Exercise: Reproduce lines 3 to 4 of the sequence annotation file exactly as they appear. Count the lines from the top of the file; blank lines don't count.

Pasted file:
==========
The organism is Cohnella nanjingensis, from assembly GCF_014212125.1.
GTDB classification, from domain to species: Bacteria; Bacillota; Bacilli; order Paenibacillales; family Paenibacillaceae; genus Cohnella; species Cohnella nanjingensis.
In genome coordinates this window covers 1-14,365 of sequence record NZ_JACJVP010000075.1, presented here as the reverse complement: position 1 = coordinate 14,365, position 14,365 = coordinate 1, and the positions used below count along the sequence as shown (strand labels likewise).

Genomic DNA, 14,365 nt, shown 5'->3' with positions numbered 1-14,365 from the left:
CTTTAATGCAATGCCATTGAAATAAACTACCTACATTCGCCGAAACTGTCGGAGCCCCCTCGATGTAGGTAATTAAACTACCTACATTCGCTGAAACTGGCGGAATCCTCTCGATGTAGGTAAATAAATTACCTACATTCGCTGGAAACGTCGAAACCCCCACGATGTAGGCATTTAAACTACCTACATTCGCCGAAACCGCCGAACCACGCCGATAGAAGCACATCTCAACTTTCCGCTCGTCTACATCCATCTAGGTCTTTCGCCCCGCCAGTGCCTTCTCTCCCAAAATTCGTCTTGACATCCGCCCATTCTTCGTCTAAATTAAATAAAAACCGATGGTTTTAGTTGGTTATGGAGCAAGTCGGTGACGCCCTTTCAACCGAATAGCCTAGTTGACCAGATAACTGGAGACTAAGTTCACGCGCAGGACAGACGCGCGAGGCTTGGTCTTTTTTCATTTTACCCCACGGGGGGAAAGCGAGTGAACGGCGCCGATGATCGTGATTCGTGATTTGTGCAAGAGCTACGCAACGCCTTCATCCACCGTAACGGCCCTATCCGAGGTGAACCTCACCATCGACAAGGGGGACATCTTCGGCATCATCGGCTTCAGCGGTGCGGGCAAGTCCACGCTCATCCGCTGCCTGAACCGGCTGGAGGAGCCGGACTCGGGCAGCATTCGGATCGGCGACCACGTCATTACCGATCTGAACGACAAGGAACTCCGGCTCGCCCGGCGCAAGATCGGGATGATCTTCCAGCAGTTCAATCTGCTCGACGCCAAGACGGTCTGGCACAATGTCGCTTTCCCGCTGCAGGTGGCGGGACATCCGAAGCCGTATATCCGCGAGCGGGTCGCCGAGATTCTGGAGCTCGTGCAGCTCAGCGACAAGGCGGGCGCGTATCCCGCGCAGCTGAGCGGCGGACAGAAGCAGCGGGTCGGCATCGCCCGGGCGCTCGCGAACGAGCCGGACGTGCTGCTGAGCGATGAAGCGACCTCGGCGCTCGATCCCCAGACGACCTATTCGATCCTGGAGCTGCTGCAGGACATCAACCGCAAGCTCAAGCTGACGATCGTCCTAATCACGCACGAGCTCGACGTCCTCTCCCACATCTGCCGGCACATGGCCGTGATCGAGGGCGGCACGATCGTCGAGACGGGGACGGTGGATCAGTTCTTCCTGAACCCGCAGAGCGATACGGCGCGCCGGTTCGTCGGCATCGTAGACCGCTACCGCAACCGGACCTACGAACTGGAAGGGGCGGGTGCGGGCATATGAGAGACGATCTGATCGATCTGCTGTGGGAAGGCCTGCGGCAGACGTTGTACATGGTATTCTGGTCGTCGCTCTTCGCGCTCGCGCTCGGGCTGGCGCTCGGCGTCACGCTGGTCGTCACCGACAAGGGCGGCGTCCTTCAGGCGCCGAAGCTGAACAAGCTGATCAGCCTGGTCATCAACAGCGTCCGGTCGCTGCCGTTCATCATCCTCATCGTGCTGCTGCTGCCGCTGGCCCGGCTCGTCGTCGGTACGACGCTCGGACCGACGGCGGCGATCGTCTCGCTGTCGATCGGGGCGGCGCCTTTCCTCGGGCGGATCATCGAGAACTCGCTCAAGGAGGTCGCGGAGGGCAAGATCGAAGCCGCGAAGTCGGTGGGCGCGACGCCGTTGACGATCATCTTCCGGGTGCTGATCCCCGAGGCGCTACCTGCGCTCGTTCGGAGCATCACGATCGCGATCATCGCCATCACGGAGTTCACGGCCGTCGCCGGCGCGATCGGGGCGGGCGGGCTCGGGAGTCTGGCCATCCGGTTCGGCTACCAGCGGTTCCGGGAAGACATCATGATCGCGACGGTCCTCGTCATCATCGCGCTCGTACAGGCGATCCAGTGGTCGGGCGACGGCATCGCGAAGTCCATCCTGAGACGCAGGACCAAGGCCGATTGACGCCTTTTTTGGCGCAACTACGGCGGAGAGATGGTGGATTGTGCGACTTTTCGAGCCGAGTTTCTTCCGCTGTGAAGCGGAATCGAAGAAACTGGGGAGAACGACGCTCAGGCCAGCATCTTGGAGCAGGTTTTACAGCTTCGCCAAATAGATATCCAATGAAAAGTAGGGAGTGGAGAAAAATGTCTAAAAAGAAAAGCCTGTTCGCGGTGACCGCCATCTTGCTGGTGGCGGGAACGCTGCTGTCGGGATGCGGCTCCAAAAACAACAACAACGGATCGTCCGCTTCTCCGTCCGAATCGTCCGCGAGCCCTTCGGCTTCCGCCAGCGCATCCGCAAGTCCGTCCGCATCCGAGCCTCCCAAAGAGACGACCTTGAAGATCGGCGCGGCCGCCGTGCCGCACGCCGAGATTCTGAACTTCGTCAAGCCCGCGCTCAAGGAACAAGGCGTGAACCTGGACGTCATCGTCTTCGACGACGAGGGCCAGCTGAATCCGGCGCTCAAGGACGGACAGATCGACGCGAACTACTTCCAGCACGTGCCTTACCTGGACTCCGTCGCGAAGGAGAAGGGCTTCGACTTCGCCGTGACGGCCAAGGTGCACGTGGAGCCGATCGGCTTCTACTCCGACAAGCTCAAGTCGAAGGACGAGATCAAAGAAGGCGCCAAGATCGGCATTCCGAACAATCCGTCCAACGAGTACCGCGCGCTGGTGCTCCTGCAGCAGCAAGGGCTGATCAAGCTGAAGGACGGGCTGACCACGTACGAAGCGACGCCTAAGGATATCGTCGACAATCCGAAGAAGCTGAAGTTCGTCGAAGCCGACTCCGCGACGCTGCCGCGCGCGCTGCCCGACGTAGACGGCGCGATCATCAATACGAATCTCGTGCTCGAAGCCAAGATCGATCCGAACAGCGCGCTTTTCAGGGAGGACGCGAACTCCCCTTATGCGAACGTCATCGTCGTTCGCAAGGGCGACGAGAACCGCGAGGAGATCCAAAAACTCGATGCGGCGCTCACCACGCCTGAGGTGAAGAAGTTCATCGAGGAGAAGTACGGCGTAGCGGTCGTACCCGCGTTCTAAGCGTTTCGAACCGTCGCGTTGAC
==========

In genome coordinates this window covers 1-14,365 of sequence record NZ_JACJVP010000075.1, presented here as the reverse complement: position 1 = coordinate 14,365, position 14,365 = coordinate 1, and the positions used below count along the sequence as shown (strand labels likewise).

Genomic DNA, 14,365 nt, shown 5'->3' with positions numbered 1-14,365 from the left: